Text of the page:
New Us-vietnam Agreement Shows Growth, Challenges....

Discussion in 'Indo Pacific & East Asia' started by Zebra, Jun 1, 2015.

  1. Zebra

    Zebra Senior Member Senior Member

    Mar 18, 2011
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    By Aaron Mehta 7:18 a.m. EDT June 1, 2015

    HANOI — The US and Vietnam signed a defense agreement Monday, a document which officials hope will grow the military relationship between the two nations and will eventually lead to co-production of military equipment.

    The Joint Vision Statement on Defense Relations was signed at a ceremony by US Secretary of Defense Ash Carter and Vietnamese Defence MInister Gen. Phung Quang Tranh.

    "Following last year's decision by the United States to partially lift the ban on arms sales to Vietnam, our countries are now committed, for the first time, to operate together, to step up our defense trade, and to work toward co-production," Carter said in remarks.

    The statement is nonbinding, and the Pentagon sometimes feels like a factory dedicated to producing such documents.

    But a US official, speaking on background due to the sensitive nature of negotiations, characterized the agreement as a big deal, in part because it updates the 2011 Memorandum of Understanding that has been the guidelines for the US-Vietnamese military relationship to reflect new changes.

    The Vietnamese, the official said, hew closely to such documents, and pushing for anything not included in the 2011 MOU would effectively be a non-starter. Hence, the new language opens new avenues on defense issues, including the option of co-production of military equipment in the future.

    The agreement explicitly calls to "expand defense trade between our two countries, potentially including cooperation in the production of new technologies and equipment, where possible under current law and policy restrictions."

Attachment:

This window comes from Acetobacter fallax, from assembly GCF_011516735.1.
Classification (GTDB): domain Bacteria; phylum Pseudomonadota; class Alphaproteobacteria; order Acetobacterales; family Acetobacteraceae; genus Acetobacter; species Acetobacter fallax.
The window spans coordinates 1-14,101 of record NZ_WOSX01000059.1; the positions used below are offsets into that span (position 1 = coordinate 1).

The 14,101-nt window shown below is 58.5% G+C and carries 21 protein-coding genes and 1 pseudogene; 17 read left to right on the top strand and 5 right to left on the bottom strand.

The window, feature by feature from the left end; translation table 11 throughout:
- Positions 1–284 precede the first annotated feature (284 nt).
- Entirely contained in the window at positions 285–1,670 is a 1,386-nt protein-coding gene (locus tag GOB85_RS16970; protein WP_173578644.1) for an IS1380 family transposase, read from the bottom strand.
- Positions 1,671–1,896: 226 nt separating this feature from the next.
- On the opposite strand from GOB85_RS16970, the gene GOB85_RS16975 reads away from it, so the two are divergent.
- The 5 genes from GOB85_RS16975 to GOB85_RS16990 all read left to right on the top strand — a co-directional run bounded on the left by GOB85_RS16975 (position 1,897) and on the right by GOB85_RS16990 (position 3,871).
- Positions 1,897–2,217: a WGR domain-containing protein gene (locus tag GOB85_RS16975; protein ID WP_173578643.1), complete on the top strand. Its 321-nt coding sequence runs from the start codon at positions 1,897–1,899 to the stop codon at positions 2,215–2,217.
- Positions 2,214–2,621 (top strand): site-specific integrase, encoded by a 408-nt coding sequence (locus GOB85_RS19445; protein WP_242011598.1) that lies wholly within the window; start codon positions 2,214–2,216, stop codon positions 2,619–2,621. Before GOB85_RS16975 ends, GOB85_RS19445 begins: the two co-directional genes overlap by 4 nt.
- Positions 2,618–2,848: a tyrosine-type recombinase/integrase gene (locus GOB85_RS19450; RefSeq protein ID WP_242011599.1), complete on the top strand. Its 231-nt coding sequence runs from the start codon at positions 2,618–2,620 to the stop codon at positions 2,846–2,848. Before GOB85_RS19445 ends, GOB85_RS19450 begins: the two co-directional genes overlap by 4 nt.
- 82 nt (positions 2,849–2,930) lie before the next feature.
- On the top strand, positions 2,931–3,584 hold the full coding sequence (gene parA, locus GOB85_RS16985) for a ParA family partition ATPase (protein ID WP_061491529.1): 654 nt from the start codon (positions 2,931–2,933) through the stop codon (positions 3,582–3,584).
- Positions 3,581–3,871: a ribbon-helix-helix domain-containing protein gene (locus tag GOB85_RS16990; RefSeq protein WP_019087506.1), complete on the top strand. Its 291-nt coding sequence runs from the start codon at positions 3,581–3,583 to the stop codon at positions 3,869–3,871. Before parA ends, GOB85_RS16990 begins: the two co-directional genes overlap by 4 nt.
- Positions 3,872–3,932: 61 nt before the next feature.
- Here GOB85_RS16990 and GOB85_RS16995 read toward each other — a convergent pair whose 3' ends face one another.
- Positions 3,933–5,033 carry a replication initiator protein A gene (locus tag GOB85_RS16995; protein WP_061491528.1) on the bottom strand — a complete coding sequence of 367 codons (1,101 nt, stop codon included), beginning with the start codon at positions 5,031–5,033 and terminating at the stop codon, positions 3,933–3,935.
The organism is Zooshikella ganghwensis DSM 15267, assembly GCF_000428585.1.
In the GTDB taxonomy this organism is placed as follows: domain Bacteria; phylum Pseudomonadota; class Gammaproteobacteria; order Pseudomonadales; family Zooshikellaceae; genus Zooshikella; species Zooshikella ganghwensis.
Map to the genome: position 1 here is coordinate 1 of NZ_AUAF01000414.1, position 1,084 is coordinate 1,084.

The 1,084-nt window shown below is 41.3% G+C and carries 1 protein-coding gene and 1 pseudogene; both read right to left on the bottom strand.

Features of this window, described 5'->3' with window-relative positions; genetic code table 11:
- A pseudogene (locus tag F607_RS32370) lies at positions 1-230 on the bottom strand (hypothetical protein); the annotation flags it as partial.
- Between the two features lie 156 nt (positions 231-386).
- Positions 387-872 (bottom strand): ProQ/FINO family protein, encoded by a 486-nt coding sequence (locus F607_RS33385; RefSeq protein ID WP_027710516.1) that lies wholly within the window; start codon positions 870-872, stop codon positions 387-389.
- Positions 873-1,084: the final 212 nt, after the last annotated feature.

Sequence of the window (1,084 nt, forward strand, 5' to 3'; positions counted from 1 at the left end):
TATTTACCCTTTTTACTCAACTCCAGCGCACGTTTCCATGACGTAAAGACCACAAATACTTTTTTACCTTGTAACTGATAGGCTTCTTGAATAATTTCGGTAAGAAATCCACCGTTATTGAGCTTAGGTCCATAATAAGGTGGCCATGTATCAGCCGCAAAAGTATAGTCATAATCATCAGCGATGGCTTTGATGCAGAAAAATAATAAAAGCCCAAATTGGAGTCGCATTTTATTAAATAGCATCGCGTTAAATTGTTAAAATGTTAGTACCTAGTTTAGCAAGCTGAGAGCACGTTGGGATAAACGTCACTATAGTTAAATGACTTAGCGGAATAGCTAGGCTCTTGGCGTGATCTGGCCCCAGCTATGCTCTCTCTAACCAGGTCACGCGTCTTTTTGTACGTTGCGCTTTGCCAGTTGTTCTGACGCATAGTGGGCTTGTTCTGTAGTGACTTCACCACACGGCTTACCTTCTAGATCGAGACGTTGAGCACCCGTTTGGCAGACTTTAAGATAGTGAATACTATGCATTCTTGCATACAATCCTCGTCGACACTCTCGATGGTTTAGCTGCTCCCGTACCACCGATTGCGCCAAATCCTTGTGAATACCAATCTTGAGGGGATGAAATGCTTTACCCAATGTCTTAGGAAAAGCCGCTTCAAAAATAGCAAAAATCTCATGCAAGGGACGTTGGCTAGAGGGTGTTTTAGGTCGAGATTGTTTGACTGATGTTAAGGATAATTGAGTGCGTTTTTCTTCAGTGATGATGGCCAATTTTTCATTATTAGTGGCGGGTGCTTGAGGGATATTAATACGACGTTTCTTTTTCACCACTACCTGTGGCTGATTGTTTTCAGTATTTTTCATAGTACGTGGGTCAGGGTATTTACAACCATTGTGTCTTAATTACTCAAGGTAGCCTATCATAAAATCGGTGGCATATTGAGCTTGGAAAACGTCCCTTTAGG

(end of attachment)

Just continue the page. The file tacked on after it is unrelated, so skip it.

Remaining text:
Getting there won't be quick, the official warned, but it is a potential watermark for any defense industry players who look at the regional market and hope to exploit the growing split between Beijing and Hanoi.

    Vietnam buys more than 90 percent of its defense materiel from Russia. The offer of co-production is hence a win-win for both sides. The US can expand its defense industrial reach while also chipping at some of the foreign military control of Russia, while Vietnam can wean itself off of a sole-source provider for its gear.

    In the meantime, both sides are looking for potential sales of equipment. That is set to become easier, with the US Senate's top official, Sen. John McCain, R-Ariz., ready to introduce a bill to lower restrictions on arms sales to Vietnam.

    That follows an executive order from the Obama administration in October that eased other restrictions......

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